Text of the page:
Wow...the MN is pulling a head here! Okay~

The only real drawback is its size and weight. If you can put up with handling the larger OTA I'd stick with the M-N.



That's why the MN is becoming my 'stay at home' scope. Well, so is my CGEM mount which now sits on my pier on my deck. Too much work to haul that around and setup every time I want to use it.

I think I'll spend some more time with the MN on some deep sky objects this spring to see what I can get out of it.

Patrick

#12 jgraham

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Posted 01 March 2013 - 12:42 PM

Of course the nice thing anout your MN6 is that it is paid for. :)

I'd take a hard look at the star field and vignetting before considering a move to an refractor. The vignetting will go away, but I'd be a little concerned about the field curvature. The f/7 doesn't bother me at all, I do a lot of imaging at f/10 these days. Also, the field of my AR-6 is really flat (152 f/8), but I'm not so sure about a 102 at f/7.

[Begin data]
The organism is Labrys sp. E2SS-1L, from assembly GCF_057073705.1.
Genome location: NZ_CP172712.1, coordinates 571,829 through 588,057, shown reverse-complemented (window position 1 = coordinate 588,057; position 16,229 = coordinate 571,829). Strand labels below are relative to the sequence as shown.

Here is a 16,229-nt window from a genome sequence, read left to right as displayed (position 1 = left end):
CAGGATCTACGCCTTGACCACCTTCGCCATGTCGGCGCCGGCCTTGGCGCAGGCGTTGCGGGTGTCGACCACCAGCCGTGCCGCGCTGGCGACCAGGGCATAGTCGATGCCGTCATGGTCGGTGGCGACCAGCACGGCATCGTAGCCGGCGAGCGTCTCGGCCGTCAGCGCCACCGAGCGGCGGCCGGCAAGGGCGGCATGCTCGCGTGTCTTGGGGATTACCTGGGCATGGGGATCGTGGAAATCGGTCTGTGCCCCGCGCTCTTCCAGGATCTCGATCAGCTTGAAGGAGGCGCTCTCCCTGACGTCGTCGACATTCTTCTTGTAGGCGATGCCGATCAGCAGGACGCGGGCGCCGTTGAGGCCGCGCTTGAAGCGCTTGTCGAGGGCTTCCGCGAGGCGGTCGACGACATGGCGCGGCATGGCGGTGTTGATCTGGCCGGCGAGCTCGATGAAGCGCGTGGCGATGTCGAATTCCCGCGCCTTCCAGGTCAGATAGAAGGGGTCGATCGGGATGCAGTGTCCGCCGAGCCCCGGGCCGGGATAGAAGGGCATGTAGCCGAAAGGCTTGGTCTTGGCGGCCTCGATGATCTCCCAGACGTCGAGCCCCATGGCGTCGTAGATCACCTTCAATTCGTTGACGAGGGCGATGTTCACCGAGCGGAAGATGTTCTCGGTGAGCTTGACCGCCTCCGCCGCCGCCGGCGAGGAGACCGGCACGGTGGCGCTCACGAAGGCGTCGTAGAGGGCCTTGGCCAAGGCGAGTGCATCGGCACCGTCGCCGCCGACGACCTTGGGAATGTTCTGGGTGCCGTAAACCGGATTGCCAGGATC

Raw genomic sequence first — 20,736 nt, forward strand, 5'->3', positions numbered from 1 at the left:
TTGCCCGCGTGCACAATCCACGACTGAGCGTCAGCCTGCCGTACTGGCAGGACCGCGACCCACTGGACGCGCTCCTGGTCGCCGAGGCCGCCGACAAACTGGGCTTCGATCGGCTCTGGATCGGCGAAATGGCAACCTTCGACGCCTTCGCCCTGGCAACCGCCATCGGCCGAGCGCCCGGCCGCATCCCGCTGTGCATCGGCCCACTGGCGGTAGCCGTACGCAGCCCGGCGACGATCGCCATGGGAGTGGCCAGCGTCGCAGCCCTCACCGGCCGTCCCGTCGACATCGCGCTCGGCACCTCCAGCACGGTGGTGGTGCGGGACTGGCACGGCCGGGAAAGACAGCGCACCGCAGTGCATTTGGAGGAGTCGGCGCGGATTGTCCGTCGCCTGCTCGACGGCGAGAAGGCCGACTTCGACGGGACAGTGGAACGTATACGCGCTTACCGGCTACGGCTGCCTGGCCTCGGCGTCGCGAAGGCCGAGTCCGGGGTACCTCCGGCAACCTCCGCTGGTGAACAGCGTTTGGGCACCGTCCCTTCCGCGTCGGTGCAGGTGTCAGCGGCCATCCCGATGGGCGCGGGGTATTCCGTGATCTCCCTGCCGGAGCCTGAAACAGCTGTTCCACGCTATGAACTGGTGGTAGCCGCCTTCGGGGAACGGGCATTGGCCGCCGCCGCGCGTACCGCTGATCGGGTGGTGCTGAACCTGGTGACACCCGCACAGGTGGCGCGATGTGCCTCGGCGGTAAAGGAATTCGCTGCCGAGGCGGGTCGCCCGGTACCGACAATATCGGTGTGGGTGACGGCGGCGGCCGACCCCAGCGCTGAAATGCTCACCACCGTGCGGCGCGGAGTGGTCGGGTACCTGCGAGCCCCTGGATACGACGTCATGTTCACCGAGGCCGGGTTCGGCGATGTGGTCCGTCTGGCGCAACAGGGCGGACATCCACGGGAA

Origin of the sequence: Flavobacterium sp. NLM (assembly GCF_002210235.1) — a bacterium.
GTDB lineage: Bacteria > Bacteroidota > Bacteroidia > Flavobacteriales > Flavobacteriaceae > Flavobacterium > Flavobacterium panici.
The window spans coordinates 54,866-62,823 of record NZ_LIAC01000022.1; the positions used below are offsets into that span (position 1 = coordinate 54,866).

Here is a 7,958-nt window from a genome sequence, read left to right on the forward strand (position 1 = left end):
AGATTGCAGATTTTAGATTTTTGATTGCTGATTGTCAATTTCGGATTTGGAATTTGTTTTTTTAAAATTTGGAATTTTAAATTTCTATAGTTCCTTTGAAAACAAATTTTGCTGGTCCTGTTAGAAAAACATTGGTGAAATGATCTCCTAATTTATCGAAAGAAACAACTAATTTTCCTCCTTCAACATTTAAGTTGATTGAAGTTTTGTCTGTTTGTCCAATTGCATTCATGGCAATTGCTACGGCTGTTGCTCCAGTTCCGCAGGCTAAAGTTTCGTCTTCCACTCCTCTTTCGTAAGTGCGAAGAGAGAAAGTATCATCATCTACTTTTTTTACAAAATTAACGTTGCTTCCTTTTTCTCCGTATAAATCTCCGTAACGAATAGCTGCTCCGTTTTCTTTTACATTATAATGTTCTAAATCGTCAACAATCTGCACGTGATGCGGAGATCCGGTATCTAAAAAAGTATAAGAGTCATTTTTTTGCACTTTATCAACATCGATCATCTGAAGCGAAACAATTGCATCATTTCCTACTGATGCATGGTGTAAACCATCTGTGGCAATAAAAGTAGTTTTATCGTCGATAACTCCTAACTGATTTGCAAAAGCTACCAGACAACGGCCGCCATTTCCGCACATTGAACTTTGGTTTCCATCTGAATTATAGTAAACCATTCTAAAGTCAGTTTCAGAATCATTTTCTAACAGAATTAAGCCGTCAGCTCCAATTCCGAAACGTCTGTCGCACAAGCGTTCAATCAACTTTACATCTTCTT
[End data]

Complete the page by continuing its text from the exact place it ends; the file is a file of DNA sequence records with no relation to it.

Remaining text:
If we could just get some darned clear weather!

#13 dr.who

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Posted 01 March 2013 - 01:11 PM

Patrick,

If I may ask what do you see as the problem with it other than the weight? I am looking in the opposite direction as in going to a mak from an APO because of the speed of the scope and specifically this one... If you do decide to sell it by the way I would be interested...

#14 Patrick

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Posted 01 March 2013 - 03:05 PM

Of course the nice thing anout your MN6 is that it is paid for.



Yep...very true!

If we could just get some darned clear weather!